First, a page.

Barbie, Sports Illustrated, & Incoherent Rage

I now interrupt your regularly scheduled posts to bring you some feminist rage. Regular post will still go up on Monday.

Being a person who believes that women are complex and intelligent human beings deserving of respect (read: a feminist) sometimes means having your entire day ruined by a headline. Today is one of those days for me, and the headline was this: Barbie’s Sports Illustrated Swimsuit Issue Causes a Stir Online.

Yes, you read that correctly. Barbie–the iconic plastic doll with the absurd bodily proportions–is going to be a centerfold for Sports Illustrated‘s swimsuit edition. It’s part of Mattel’s #Unapologetic re-branding campaign, designed to reverse Barbie’s slipping sales and bring her back into the spotlight as a pop culture icon. They reportedly paid Sports Illustrated for the privilege.

There are so many things wrong with this campaign that I don’t even know where to begin, but we’re going to work through this together so that I can blow off some steam. And by ‘steam’ I mean ‘rage.’ 

First of all, I think it’s important to say that I don’t hate Barbie. Are her proportions unrealistic? Yes, absolutely. Does she reinforce harmful beauty ideals? You betcha. Is she overly sexualized? I think so–her feet are literally frozen in high-heel wearing position. Basically, no argument from me on the encouraging-body-issues front. But with 150 careers over the decades, she also represents a woman with varied interests and impressive accomplishments. Many of the jobs Barbie has held are jobs typically reserved for men, including things like astronaut, NASCAR driver, member of every branch of the military, and President of the United States. I’m not saying that makes up for the body image thing, but it is a positive aspect of Barbie that ought to be remembered. When I was 5 years old, playing with my Barbies, I didn’t think of her as a sex symbol. I was more interested in telling stories about her life, aided by the insane volume of Barbie-sized career options available.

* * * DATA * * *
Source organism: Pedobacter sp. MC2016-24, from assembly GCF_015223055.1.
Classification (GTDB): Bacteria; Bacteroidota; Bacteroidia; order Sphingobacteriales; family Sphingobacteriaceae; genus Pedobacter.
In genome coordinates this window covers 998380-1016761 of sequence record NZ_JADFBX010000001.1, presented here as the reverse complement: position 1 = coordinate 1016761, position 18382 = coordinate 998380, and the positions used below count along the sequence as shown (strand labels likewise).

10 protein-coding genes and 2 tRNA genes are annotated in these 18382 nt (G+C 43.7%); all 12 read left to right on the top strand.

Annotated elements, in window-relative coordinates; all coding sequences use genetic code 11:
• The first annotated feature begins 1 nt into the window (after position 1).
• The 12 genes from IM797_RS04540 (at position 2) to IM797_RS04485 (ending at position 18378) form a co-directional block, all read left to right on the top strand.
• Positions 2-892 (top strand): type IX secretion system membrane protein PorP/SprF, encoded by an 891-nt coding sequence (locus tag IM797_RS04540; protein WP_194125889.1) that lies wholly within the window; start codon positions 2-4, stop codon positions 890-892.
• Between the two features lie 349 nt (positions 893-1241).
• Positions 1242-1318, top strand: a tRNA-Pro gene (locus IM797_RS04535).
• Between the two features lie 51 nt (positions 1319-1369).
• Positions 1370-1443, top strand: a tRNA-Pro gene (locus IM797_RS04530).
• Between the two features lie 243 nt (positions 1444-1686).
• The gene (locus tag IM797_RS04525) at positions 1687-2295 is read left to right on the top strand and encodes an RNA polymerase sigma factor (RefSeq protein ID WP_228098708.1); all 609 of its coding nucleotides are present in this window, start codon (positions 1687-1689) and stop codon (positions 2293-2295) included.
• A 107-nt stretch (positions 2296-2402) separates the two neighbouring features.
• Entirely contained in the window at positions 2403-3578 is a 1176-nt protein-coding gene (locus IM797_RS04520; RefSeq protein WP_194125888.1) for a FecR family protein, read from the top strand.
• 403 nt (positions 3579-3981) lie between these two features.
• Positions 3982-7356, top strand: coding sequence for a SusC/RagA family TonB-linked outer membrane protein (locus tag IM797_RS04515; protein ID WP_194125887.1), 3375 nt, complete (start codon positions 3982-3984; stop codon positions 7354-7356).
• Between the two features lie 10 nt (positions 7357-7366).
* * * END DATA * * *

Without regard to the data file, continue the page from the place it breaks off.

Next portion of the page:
Which brings me to the first major problem with this recent turn of events.

1. Barbie is Not a Sex Symbol

At least, she’s not suppose to be. Despite her proportions, Barbie is still a toy, marketed for children. Sports Illustrated‘s swimsuit edition, on the other hand, is about sex symbols. Anybody who says otherwise is trying to be funny. It’s so obvious that SI’s swimsuit edition is about showing off sexy ladies that sometimes they don’t even bother to include the swimsuits. This is a magazine specifically dedicated to displaying sexually tantalizing pictures of naked women for their almost exclusively adult male audience, and a children’s toy is going to star in it.

Think about that for a second.

child’s toy is going to be explicitly displayed as a sex object. Whether or not you think Barbie is overly sexualized in and of herself is irrelevant; this move unambiguously labels her as sexy. And if you think kids aren’t going to notice when the toy they play with hits newsstands next to naked models, then you are severely underestimating the observational skills of children. More than a few of them are going to be confused when their parents refuse to buy them the magazine with Barbie on the cover. It’d be funny if it weren’t so gross.

2. Barbie Does Not Have Body Issues

In case you didn’t actually read the article I linked above, here’s the most salient quote from it:

“As a legend herself, and under constant criticism about her body and how she looks, posing in” the issue “gives Barbie and her fellow legends an opportunity to own who they are, celebrate what they have done and be #unapologetic,” Mattel said in a statement on Tuesday.